A new local startup that provides private jets for same-day sporting event travel could be a viable option for die-hard (and especially bourgeoisie) Bears fans who just can’t miss a game against the Green Bay Packers in Wisconsin.

Big Game Air, founded by Chicago entrepreneurs Arturo Gomez and Todd Rubin, launches today in Chicago, with initial flights taking off this September. The service offers sports fans the convenience of traveling on a private jet to professional and college sporting events with the option of returning home the very same day.

Gomez is the former president and partner at Rockit Ranch Productions, which manages restaurants and bars in River North and Wrigleyville. Rubin owns Leader Bar Chicago, an Irving Park sports bar that specializes in craft and draft beer.

They came up with the idea for Big Game Air last August after Gomez needed a private jet to attend a University of Iowa and University of Michigan football game in Iowa City, Iowa, and make it home that night to his wife and newborn.

“That’s how the concept started—just kind of my passion for college football and my desire to not get divorced,” Gomez said.

Big Game Air’s private jet

Since then, they’ve raised $1 million from undisclosed Chicago investors and opened an office with three full-time employees at WeWork in River North.

Big Game Air jets can accommodate anywhere from nine to 30 people, and a round-trip ticket starts at $1,200 and can range up to $2,200 per person, depending on where travelers are headed and how big of a jet they’re on. Once patrons have arrived at their destination, the company provides them with on-the-ground-transportation to and from the sporting event.

While en route, travelers can enjoy specialty packages with food and beverages, including alcoholic drinks. They can also elect to have jet hanger parties or the company of professional athletes and celebrities.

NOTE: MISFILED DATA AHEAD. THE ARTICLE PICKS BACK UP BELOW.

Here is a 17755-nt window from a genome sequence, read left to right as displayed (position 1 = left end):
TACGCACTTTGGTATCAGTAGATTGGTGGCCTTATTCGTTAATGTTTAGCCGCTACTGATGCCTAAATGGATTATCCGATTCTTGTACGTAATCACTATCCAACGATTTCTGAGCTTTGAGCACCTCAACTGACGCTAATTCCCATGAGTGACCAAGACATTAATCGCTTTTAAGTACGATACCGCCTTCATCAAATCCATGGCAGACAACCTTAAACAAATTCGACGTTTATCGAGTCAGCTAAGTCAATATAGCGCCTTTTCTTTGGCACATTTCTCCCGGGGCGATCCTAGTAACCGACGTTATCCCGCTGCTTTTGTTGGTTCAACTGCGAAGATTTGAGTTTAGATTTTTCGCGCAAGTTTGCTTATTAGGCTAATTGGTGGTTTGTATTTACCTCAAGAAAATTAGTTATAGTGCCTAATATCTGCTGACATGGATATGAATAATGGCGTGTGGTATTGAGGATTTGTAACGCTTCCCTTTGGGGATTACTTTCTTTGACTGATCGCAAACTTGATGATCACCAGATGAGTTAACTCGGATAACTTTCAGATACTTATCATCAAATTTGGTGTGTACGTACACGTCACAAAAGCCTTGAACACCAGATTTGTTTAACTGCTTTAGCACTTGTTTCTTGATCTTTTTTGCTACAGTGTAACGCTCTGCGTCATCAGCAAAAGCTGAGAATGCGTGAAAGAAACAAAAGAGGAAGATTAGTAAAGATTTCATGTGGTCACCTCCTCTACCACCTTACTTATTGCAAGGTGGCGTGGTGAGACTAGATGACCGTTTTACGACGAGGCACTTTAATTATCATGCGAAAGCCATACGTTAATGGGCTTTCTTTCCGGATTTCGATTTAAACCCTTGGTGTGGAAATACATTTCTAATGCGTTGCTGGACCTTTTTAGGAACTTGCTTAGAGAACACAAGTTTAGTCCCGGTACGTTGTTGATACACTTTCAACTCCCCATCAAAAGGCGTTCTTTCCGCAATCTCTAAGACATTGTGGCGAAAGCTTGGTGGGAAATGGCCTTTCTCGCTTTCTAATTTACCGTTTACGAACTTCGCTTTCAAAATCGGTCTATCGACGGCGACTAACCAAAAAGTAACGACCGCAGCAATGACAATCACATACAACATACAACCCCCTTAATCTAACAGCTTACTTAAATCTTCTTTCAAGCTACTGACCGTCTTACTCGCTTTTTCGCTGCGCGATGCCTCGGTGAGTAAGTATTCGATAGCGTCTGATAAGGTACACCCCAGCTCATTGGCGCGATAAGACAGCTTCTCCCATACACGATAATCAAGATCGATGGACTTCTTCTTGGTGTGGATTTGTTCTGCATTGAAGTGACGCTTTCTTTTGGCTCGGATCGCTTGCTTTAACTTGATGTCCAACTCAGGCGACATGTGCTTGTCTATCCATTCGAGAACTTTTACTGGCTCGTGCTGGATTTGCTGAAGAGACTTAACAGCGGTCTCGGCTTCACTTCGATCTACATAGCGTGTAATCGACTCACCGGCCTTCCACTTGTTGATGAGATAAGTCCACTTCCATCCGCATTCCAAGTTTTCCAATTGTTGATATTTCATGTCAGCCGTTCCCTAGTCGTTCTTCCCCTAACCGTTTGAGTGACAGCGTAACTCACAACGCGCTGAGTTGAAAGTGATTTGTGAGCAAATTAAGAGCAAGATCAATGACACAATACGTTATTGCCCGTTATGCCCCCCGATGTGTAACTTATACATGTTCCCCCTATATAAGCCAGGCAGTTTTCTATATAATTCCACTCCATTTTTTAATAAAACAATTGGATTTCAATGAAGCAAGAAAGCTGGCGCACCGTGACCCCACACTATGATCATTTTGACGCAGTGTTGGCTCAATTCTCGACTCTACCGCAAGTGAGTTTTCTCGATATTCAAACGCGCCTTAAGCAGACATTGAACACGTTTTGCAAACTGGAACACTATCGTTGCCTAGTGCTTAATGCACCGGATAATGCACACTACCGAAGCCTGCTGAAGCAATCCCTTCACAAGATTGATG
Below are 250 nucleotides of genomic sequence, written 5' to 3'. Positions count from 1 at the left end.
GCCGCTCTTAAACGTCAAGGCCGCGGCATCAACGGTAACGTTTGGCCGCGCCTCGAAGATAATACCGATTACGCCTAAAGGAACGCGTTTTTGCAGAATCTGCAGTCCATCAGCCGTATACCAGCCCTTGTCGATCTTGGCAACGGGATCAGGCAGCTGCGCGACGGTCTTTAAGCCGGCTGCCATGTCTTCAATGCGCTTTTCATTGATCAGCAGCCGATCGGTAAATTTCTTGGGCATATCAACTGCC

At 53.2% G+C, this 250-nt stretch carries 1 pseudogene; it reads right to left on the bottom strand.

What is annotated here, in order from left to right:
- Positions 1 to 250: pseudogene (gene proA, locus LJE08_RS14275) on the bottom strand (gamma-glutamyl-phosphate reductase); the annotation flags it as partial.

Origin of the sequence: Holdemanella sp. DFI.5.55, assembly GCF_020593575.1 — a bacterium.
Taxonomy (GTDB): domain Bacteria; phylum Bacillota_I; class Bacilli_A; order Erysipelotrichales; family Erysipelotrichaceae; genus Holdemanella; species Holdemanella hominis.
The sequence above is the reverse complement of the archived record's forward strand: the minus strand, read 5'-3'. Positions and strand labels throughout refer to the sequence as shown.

“Is there a market for it? Absolutely,” Gomez said. “When you look at the experiential economy and how people are spending their money today for experiences, I think that this fits firmly into the middle of that.”

About 90 percent of flights will operate out of Chicago from Midway International Airport and the Chicago Executive Airport in Wheeling, Ill., the founders said. Other flights will depart from Columbus, New York and Detroit, and there are plans to expand to Dallas and Atlanta. Destinations mainly include big sports towns, like Green Bay, Wis., Iowa City, Iowa, Lincoln, Neb. and Ann Arbor, Mich.

Flight tickets can be purchased on Big Game Air’s website. Though they don’t offer flights to every single sporting event, they try to offer flights to major ones that will attract a significant number of ticket-buyers. Their schedule currently includes September games like Notre Dame at Michigan State and the Chicago Bears at Green Bay Packers. Other events in the future will include the Kentucky Derby and the NBA All-Star game, Rubin said.

Because Big Game Air doesn’t sell tickets to the actual sporting event, only for the flight, they’ve partnered with SeatGeek, an event ticket marketplace based in New York, which sells tickets for various types of events. Of course, game-goers might already have season tickets or find them elsewhere.

“Everybody has their idea of what a good ticket is,” Rubin said. “Some people want to be on the 50-yard line, some people want to be on the 20-yard line and some people don’t care. It’s better to let them choose for themselves.”